There's a hand on a wire that leads to my mouth
I can hear you knocking but I'm not coming out
Don't want to be a puppet or a ventriloquist
'Cause there's no ventilation on a critical list
Fingers creeping up my spine are not mine to resist
Toughen up, toughen up, keep your lip buttoned up
Oh the muscles flex and the fingers curl
And a cold sweat breaks out on the sweater girl
Oh he's all hands, don't touch that dial
The courting cold wars weekend witch trial
All the boys are straight laced and the girls are frigid
The talk is two-faced and the rules are rigid 'cause it's strict
You talk in hushed tones, I talk in lush tones
Try to look Italian through the musical Valium
Thinking of grand larceny
Smoking the everlasting cigarette of chastity
Cute assistants staying alive
More like a hand job than the hand jive
The moral of the story for rock songwriters: The perfect is the enemy of the good. Don't worry about whether it all makes sense. Just make it sound cool and you'll be most of the way there.
And, if possible, wrap the whole thing up in about two minutes and forty-two seconds!
Jacques Dutronc: Les cactus
In the pantheon of rock stars with the coolest of swagger, Jacques Dutronc has got to be near the top. This song is one of the true pop masterpieces—utterly flawless.
The Mamas & The Papas: No Salt On Her Tail
I have a couple of friends who make fun of me for liking The Mamas & The Papas. Here's what I have to say about that: The Mamas & The Papas rock, and my friends can stick it! I love M & P's feel-good brand of Sunshine Psychedelic Pop, and the harmonies can't be beat.
Is this 2:42 song a "perfect" pop song? I'd say it's close. It's easy to digest, it's made up of only a couple of distinct parts that gently build in intensity, it's about troubled love, and it ends before you're tired of it. Tack another verse or a Coda on this thing and it could have been a disaster.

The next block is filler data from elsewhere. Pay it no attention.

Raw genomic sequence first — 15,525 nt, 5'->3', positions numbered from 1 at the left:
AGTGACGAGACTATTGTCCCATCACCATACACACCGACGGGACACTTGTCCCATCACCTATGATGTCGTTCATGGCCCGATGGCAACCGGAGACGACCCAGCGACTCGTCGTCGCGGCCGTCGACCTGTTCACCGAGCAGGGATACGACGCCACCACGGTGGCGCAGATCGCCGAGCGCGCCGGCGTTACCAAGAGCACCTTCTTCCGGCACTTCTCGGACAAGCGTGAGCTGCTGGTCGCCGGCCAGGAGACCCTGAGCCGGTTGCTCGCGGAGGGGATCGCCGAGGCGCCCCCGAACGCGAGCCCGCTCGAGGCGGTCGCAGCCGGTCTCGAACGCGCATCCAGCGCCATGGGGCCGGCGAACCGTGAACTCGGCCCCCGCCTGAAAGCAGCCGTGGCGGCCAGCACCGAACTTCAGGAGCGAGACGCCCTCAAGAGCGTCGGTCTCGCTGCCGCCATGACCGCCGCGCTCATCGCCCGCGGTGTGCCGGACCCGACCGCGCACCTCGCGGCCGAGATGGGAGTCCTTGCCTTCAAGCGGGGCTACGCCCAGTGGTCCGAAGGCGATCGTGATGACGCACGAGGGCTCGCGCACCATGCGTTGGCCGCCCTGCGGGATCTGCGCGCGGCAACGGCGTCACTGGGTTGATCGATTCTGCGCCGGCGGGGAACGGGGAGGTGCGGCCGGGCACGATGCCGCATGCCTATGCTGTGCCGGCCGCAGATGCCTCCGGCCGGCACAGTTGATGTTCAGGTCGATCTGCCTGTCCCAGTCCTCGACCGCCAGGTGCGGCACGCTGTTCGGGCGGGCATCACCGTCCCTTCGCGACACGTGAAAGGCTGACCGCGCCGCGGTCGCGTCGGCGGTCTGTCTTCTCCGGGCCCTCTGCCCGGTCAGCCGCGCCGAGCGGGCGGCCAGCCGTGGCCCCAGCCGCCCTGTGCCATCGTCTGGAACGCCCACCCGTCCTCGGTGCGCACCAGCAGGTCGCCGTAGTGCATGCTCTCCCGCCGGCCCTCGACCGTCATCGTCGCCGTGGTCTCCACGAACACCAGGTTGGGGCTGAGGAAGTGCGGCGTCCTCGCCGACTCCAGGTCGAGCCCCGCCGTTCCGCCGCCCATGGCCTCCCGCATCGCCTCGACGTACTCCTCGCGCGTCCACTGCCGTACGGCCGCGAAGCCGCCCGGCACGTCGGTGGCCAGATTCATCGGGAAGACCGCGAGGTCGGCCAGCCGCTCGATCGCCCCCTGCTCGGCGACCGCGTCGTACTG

Also of note: Listen to the first few seconds, before the vocals come in, and note how similar it is to the beginning of Like A Rolling Stone. At least that's what I hear.
Natalie Merchant made her name as one of the more distinctive lead voices of 80's alternative rock bands way back when alternative radio actually meant something. Twelve years and 9,999 Maniacs later both Merchant and the term alternative had become subsumed by mainstream corporate culture, and nothing proved it more than Merchant's 1995 solo debut Tigerlily, which sold over 4 million copies even as critics accused of being both too rock-oriented and too sentimental.
Jealousy was the third and final single from Tigerlily to hit the Top 40, but at 2:42, this is the one with legs.
Pink Floyd: Flaming
Here's one of those goofy, Syd Barrett-era, Pink Floyd songs... all sing-songy, and a total goof compared with the too serious Floyd that blew up (bloated?) in the 70's.
"Flaming" is from the group's debut album, Piper At The Gates Of Dawn , which came out in 1967. The song was released as a single in the U.S., but did not chart.
This is a stereo mix of the song, by the way, off the 40th aniversary release of the album, in 2007.
Sunday, May 4, 2008
Nick Drake: Place To Be
I remember reading Confederacy Of Dunces, the brilliant Pulitzer Prize winning book, years ago. It was (and is) amazing to me that John Kennedy Toole, the author of the book, was completely undiscovered during his lifetime. Following Toole's suicide, his mother found the text to the book in his room and submitted it to a publisher. The text has now, rightfully, been read by hundreds of millions of people.